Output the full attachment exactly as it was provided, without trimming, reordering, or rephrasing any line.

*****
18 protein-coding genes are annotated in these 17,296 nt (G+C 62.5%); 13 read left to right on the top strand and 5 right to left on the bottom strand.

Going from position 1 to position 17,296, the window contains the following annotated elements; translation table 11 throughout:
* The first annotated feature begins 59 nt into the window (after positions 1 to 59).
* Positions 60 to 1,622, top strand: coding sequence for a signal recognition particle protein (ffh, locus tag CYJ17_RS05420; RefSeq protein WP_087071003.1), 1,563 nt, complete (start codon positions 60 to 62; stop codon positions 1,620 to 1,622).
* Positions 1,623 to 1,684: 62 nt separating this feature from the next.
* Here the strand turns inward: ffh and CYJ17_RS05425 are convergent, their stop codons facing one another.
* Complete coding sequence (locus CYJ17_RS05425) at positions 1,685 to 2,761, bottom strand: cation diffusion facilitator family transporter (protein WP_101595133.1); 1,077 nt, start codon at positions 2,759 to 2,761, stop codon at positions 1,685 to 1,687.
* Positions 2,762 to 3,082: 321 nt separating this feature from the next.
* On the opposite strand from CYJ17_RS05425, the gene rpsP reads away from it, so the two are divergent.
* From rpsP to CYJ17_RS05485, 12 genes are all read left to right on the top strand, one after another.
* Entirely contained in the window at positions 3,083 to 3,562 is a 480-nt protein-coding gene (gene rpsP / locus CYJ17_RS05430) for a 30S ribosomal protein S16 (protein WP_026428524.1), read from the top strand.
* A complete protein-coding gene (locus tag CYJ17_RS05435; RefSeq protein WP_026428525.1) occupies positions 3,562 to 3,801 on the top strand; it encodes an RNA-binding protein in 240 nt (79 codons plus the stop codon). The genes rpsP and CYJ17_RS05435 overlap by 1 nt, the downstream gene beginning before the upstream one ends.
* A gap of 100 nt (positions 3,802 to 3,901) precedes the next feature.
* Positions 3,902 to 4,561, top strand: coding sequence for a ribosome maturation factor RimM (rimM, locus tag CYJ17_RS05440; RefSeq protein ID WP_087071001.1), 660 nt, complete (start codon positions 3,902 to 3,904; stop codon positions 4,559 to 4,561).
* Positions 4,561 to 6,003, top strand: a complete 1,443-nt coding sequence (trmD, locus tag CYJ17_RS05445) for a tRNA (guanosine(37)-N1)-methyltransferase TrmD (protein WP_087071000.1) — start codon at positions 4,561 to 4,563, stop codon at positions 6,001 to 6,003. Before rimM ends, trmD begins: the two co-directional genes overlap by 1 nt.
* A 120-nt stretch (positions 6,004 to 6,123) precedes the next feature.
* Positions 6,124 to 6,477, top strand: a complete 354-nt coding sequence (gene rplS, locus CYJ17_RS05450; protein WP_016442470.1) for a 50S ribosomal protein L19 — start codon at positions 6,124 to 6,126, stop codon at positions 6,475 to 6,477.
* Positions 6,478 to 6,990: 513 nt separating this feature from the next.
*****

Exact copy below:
18 protein-coding genes are annotated in these 17,296 nt (G+C 62.5%); 13 read left to right on the top strand and 5 right to left on the bottom strand.

Going from position 1 to position 17,296, the window contains the following annotated elements; translation table 11 throughout:
* The first annotated feature begins 59 nt into the window (after positions 1 to 59).
* Positions 60 to 1,622, top strand: coding sequence for a signal recognition particle protein (ffh, locus tag CYJ17_RS05420; RefSeq protein WP_087071003.1), 1,563 nt, complete (start codon positions 60 to 62; stop codon positions 1,620 to 1,622).
* Positions 1,623 to 1,684: 62 nt separating this feature from the next.
* Here the strand turns inward: ffh and CYJ17_RS05425 are convergent, their stop codons facing one another.
* Complete coding sequence (locus CYJ17_RS05425) at positions 1,685 to 2,761, bottom strand: cation diffusion facilitator family transporter (protein WP_101595133.1); 1,077 nt, start codon at positions 2,759 to 2,761, stop codon at positions 1,685 to 1,687.
* Positions 2,762 to 3,082: 321 nt separating this feature from the next.
* On the opposite strand from CYJ17_RS05425, the gene rpsP reads away from it, so the two are divergent.
* From rpsP to CYJ17_RS05485, 12 genes are all read left to right on the top strand, one after another.
* Entirely contained in the window at positions 3,083 to 3,562 is a 480-nt protein-coding gene (gene rpsP / locus CYJ17_RS05430) for a 30S ribosomal protein S16 (protein WP_026428524.1), read from the top strand.
* A complete protein-coding gene (locus tag CYJ17_RS05435; RefSeq protein WP_026428525.1) occupies positions 3,562 to 3,801 on the top strand; it encodes an RNA-binding protein in 240 nt (79 codons plus the stop codon). The genes rpsP and CYJ17_RS05435 overlap by 1 nt, the downstream gene beginning before the upstream one ends.
* A gap of 100 nt (positions 3,802 to 3,901) precedes the next feature.
* Positions 3,902 to 4,561, top strand: coding sequence for a ribosome maturation factor RimM (rimM, locus tag CYJ17_RS05440; RefSeq protein ID WP_087071001.1), 660 nt, complete (start codon positions 3,902 to 3,904; stop codon positions 4,559 to 4,561).
* Positions 4,561 to 6,003, top strand: a complete 1,443-nt coding sequence (trmD, locus tag CYJ17_RS05445) for a tRNA (guanosine(37)-N1)-methyltransferase TrmD (protein WP_087071000.1) — start codon at positions 4,561 to 4,563, stop codon at positions 6,001 to 6,003. Before rimM ends, trmD begins: the two co-directional genes overlap by 1 nt.
* A 120-nt stretch (positions 6,004 to 6,123) precedes the next feature.
* Positions 6,124 to 6,477, top strand: a complete 354-nt coding sequence (gene rplS, locus CYJ17_RS05450; protein WP_016442470.1) for a 50S ribosomal protein L19 — start codon at positions 6,124 to 6,126, stop codon at positions 6,475 to 6,477.
* Positions 6,478 to 6,990: 513 nt separating this feature from the next.